As part of the National Alliance government’s strategy to promote clean fuel in the country, petroleum and natural gas ministry plans to provide piped domestic cooking gas connections to every household in eastern India by 2020. This push for piped natural gas (PNG) comes in the backdrop of the government deciding last month to provide a viability gap funding of 40% to GAIL (India) Ltd to construct the Jagdishpur-Haldia and Bokaro-Dhamra gas pipeline project. The Cabinet Committee on Economic Affairs (CCEA) approved grant of around Rs.51.76 billion for the project which has an estimated cost of Rs.129.40 billion.
“We are working to provide domestic piped natural gas in the entire eastern India by 2020. The work is in progress and we are hopeful to reach the target,” said a petroleum ministry official requesting anonymity. The project will encompass five states—Uttar Pradesh, Bihar, Jharkhand, West Bengal and Odisha—and connect them to the national gas grid.
Currently, there are 3,163,588 domestic piped natural gas connection in the country as of 31 March 2016. Another government official confirmed the development and said, “Bengal and Odisha in specific are being targeted and we hope to achieve the target by 2020.”
The CCEA in its September decision also approved Rs.190 billion development plan of city gas distribution (CGD) pipeline in eight cities—Varanasi, Patna, Ranchi, Jamshedpur, Kolkata, Bhubaneshwar and Cuttack—which have a combined population of 12.5 million. India has set a target of natural gas contributing 15% to its energy mix. The country is also planning a natural gas hub for market pricing discovery, as reported by InfraCircle on 14 September. Experts say that PNG has advantages over liquefied petroleum gas cylinders.
“With piped gas the hassle of getting and replacing a cylinder is done away with. Moreover, with piped gas one can keep a check on the consumption with an installed metre. Subsidies can also be regularised in a better way with piped gas,” said Sanjay Grover, partner at EY, a consultancy. Queries emailed to a petroleum ministry spokesperson on 25 October remained unanswered. According to the Petroleum Planning Analysis Cell, part of the ministry of petroleum and natural gas, India’s gas pipeline grid length is 16,250km. The country’s domestic gas production fell by 4.70% to 31.14 billion cu. metre (bcm) in financial year 2015-16 from 32.69 bcm in the previous year.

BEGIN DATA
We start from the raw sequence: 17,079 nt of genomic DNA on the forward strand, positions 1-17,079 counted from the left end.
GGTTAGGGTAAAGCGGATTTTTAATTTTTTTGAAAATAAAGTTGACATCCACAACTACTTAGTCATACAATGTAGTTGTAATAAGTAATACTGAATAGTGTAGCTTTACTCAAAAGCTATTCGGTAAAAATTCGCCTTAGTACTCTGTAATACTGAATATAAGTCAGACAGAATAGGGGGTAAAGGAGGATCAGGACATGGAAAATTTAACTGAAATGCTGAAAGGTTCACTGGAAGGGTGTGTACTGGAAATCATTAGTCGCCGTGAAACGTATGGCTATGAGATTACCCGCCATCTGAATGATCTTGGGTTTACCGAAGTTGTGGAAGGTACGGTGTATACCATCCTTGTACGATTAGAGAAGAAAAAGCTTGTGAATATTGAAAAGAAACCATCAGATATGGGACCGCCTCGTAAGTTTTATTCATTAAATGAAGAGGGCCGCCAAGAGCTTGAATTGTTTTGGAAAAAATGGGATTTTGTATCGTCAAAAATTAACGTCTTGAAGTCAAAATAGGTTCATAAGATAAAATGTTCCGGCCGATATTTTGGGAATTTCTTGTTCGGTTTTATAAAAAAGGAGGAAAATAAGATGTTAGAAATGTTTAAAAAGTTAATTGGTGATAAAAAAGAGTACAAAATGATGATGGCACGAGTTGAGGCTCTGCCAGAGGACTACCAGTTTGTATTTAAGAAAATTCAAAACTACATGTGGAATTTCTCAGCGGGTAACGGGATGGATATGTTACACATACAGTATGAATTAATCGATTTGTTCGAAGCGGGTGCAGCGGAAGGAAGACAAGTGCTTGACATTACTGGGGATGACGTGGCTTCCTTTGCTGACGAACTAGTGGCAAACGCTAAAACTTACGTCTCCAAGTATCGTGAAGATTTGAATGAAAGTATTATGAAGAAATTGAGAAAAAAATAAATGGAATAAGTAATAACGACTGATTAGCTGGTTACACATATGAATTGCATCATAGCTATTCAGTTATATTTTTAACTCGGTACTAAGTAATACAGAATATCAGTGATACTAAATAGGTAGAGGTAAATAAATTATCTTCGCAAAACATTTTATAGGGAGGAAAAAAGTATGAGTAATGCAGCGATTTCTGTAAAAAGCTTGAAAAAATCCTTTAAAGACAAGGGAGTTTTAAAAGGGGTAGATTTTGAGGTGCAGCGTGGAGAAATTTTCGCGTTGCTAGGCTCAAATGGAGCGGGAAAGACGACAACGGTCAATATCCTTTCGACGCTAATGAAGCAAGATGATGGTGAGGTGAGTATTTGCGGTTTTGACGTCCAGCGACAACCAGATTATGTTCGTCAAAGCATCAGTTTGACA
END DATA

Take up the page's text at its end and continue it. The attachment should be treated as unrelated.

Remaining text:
Given the expected increase in India’s natural gas demand from 473 million standard cu. metre per day (mscmd) now to 494 mscmd in 2017-18 and 523 mscmd in 2018-19, the government is working towards creating an infrastructure for the same. It recently accorded CGD networks the status of public utility. A public utility status would allow the CGD system which comprise of networks such as domestic PNG to increase its reach. The status makes it comparatively easier to secure government licences and clearances, and brings CGD networks under the ambit of Essential Commodities Act. According to petroleum and natural gas regulatory board, the total amount of CNG and PNG sold through CGD networks in the first quarter of the current financial year is 15.102 mscmd.